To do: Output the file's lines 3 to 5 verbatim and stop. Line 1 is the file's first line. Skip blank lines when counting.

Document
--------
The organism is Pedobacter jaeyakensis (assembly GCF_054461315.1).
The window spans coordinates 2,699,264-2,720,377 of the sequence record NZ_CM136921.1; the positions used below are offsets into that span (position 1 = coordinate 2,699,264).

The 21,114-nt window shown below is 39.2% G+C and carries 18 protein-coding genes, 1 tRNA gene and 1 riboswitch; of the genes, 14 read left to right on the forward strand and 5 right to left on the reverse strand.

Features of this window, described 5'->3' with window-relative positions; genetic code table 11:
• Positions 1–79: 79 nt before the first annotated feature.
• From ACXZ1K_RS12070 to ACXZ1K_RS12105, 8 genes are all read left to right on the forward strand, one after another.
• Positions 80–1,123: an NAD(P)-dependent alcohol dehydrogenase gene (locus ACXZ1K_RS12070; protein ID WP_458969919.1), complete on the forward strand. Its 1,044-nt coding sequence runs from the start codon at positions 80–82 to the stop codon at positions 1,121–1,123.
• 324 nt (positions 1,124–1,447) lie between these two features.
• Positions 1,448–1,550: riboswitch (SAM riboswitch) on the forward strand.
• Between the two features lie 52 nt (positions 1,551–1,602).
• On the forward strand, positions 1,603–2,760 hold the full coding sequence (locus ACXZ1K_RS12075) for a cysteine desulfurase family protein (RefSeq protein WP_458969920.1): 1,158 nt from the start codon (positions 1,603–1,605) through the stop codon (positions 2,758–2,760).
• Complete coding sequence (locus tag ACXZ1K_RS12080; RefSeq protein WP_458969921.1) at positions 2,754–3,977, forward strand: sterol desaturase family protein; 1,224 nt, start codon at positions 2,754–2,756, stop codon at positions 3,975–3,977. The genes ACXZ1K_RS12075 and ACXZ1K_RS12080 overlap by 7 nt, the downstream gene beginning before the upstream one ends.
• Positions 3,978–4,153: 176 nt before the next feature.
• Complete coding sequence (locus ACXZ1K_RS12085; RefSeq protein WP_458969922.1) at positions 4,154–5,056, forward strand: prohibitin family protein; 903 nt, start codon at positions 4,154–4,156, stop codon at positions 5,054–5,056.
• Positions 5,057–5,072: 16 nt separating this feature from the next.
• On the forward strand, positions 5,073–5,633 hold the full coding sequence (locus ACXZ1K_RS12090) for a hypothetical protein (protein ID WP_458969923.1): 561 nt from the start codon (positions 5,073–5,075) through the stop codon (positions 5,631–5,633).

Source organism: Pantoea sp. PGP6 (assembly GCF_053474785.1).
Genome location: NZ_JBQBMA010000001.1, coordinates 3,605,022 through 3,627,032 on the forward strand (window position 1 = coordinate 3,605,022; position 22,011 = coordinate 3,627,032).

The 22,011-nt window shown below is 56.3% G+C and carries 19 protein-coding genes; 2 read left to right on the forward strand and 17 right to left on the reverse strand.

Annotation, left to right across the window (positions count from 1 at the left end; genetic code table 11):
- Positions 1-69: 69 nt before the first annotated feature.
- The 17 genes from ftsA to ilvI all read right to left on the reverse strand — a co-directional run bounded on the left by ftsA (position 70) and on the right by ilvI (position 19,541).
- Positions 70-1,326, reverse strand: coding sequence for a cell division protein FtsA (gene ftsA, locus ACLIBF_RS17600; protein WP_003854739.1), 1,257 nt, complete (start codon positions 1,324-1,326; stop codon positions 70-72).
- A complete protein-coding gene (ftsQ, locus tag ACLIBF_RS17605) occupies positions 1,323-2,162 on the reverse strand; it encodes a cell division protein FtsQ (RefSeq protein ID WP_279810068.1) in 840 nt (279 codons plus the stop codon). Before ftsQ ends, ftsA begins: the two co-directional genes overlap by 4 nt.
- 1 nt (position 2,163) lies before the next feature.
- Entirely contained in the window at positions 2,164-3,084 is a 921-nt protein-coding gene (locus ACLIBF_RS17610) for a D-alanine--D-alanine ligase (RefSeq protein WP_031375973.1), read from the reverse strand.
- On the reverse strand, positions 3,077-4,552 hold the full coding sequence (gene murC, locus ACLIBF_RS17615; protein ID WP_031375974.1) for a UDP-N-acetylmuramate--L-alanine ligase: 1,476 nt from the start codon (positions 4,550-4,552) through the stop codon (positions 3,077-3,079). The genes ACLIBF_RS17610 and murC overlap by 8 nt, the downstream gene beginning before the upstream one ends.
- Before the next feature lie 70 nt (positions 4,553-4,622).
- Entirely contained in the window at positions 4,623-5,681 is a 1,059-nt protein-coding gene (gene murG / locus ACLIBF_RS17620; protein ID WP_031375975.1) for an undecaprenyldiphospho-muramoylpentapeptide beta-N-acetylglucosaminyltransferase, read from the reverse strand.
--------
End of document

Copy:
The 21,114-nt window shown below is 39.2% G+C and carries 18 protein-coding genes, 1 tRNA gene and 1 riboswitch; of the genes, 14 read left to right on the forward strand and 5 right to left on the reverse strand.

Features of this window, described 5'->3' with window-relative positions; genetic code table 11:
• Positions 1–79: 79 nt before the first annotated feature.